“Oh?”  This was the only word she could get out without letting a tear roll down her cheek.  She didn’t want to ruin the moment by letting him see her cry.  They were happy tears but he would ask her what was wrong and they would both be pulled out of fantasy land he was playing in.

He nodded again, smiled and looked away.  He could sense the shakiness in her voice as she responded with a single sound and he didn’t want to make her feel embarrassed.

“Yes.  I think after time we may be making our friends, neighbors and even co-workers quiet jealous of our relationship.  It will cause strife and angst in our circles.  Couples will break up because they can’t reach the divinity of our union.  It will be a shamble of divorce and ruin and it will all be our fault.  I don’t know if I could live with such a heaven burden on my soul.”

Ruby composed herself, batted her lashes and pressed a fingertip to the corner of her eye to soak up any would-be tears on the assault.

“Yes well that would be very noble of us to end what we have in order to save the greater good of our friends’ relationships.”

“I know!”  Francis leaped upward and turned back to her again in his chair.

“How humble of us to give up something we hold so dear to better their existence.  I mean I wouldn’t say we should have a community statue or anything but maybe a plaque that they could gather around once a year on our divorce date to pay homage would be a small token of gratitude.”

“Oh yes, very small.  Very humble of you to suggest too,” Ruby rolled her eyes as they were now quite positively free of tears.

“Although if we did get divorced then it would be quite a hard split.  We would have to play up the angle of our anger towards each other or nobody would believe it.  We wouldn’t want them to know our true gesture.  Self-serving charity is the worst kind of charity.”

Ruby bit back a laugh and nodded, “uh huh.”

“Then we’d need to split our friendship groups up.  I think perhaps we could do a kind of friendship draft type of deal.  Do you remember when you came with me to my nfl fantasy draft that once?”

“Oh god yes,” Ruby groaned.

“Hey, I warned you it wouldn’t be any fun,” Francis quickly replied.

“You said there would be booze!”

“There was.”

“Not enough to make it entertaining!”

“Well, we could have our own private friendship draft where we pick what friends we’d want to keep.”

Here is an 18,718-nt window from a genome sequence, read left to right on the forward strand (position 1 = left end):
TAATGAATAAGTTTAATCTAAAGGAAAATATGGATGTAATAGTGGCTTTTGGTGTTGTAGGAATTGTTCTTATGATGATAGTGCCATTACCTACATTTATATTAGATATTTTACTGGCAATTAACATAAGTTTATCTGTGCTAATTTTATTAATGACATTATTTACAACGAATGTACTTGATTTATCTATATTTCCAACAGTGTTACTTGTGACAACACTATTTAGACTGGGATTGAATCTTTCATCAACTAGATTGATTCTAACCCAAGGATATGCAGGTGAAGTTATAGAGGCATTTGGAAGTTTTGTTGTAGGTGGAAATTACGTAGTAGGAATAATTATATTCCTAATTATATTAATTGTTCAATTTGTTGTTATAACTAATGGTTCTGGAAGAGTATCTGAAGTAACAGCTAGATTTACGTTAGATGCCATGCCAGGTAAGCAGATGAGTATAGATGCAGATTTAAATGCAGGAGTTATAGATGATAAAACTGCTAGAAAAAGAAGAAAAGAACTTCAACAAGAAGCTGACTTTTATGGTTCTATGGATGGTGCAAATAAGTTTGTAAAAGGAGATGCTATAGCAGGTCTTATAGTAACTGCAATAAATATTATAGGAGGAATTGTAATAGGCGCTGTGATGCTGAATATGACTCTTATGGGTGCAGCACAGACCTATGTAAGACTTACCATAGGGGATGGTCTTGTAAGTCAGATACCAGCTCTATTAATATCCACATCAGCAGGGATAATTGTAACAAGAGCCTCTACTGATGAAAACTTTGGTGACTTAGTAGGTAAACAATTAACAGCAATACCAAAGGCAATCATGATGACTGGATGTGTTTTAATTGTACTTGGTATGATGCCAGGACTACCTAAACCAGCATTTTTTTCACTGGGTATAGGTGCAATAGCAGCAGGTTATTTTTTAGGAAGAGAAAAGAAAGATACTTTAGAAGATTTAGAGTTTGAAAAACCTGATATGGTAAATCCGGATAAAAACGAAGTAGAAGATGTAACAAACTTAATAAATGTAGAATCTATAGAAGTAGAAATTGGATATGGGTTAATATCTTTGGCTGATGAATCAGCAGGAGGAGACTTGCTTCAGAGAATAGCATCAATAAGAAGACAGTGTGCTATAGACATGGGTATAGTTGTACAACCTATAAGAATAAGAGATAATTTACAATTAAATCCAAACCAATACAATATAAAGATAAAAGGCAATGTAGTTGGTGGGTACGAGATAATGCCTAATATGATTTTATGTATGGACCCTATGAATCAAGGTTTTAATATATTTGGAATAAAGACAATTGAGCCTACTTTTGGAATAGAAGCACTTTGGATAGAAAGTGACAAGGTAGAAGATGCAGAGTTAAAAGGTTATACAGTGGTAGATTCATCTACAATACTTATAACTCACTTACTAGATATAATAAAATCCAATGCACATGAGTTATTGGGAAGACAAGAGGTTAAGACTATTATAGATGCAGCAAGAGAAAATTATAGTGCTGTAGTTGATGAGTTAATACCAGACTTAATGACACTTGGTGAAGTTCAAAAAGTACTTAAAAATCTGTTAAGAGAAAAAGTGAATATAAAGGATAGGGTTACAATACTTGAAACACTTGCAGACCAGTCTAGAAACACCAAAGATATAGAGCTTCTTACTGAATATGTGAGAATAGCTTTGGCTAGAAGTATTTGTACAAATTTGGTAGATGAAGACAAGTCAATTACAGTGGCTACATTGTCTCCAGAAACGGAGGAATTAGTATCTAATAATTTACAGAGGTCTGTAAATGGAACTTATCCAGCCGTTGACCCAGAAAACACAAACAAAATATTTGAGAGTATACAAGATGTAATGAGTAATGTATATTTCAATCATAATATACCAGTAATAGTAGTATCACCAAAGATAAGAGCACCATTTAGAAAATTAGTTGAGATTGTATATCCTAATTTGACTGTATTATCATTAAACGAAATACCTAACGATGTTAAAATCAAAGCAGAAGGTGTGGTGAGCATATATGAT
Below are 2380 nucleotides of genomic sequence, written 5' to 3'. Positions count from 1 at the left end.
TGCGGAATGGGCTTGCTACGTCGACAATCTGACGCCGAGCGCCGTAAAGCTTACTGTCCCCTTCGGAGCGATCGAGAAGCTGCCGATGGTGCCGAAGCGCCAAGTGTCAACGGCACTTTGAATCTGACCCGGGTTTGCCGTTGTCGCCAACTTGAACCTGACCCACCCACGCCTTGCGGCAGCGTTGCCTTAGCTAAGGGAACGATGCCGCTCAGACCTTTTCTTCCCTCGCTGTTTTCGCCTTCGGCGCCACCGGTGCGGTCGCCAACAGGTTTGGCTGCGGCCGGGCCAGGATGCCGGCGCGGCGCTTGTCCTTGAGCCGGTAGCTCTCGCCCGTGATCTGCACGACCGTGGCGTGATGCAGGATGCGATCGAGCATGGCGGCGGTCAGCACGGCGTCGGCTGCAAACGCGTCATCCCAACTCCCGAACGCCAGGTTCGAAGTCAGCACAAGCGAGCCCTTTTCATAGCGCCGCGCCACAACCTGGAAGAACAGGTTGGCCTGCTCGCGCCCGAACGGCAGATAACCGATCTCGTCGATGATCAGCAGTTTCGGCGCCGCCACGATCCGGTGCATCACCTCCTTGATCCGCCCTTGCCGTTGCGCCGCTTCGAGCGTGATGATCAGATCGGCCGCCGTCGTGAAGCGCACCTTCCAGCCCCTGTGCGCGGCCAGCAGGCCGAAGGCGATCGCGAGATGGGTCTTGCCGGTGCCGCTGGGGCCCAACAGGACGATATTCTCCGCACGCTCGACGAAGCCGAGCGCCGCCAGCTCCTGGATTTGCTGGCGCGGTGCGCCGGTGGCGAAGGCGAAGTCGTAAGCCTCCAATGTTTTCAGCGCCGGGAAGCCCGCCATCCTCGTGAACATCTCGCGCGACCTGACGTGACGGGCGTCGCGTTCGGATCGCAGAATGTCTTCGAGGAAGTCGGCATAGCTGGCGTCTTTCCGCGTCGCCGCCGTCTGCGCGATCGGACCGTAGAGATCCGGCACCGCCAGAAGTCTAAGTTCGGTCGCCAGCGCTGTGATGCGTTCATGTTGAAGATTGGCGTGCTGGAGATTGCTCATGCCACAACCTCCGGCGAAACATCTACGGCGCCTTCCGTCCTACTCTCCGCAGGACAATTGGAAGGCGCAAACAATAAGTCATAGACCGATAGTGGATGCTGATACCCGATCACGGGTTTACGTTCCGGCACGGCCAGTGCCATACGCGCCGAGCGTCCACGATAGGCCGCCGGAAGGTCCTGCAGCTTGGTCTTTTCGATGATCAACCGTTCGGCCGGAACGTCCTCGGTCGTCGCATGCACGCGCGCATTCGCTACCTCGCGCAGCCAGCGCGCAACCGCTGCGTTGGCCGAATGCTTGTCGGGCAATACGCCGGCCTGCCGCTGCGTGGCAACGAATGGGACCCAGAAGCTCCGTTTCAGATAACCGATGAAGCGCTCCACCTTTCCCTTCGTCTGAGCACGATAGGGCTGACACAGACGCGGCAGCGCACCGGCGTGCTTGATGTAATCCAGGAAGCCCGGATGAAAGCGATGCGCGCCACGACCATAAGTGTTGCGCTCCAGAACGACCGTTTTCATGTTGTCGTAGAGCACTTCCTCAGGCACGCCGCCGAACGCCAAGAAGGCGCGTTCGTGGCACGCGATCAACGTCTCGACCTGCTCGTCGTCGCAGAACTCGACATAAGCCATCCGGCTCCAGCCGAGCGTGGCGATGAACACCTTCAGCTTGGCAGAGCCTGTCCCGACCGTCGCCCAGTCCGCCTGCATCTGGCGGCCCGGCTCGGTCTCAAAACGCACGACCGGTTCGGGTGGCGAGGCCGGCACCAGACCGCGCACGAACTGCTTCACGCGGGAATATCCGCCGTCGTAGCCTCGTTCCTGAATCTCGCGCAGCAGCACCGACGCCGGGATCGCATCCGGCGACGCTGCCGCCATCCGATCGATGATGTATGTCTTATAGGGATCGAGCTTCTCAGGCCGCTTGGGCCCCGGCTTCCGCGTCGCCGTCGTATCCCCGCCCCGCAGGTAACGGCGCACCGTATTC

“That seems dangerous.”

“I’m sure we could brave the waters if we kept it professional and applied a few rules before boarding.”

“Your analogies are all over the place.”

“So is your hair.”

The wind had started picking up and the cool breeze was swirling Ruby’s hair in front of her face.  She was swatting it down and brushing it backwards but her interest in the conversation was gaining momentum so she really wasn’t bothered.  He always seemed to drag her in.

“Well,” she said, “we couldn’t split up couples.  If you were going to be friends with one you had to take them both.  If we’re doing this for charitable reasons we don’t want to put them in awkward places if we both have an event happening on the same night.”

Francis smiled at her participation, “and what events are you going to be having without me?”

She was completely in it now.  No sly grins or laughter, just a serious conversation as if it were definitely happening.

“We.  We will be throwing a house warming and get-together’s probably every weekend.  Patrick loves hosting and he’s a chef so he makes the best food.”

“Who the hell is Patrick?”  Francis objected almost forgetting he had started this.

“My fiance.  I haven’t met him yet so his name may not be Patrick but it will be something along those lines.  Patrick or William or Aaron.  Nothing that sounded feminine.”

Francis recoiled in disbelief at what she just said.  She maintained perfect character and stared at him waiting for a response.  Ruby could often best him from time to time in absurd conversation.  Its why he loved her.

“Well Patrick sounds stuck up,” Francis responded indignantly, “I can already guess who you’re going to pick for the friends to keep.  But that’s okay, Danielle and I will be having too much fun going out.  We’d rather spend our evenings on the town then stuck at home.”

“Danielle?  She sounds like she goes by Dani with an emphasis on the I,” Ruby raised an eyebrow while looking at him.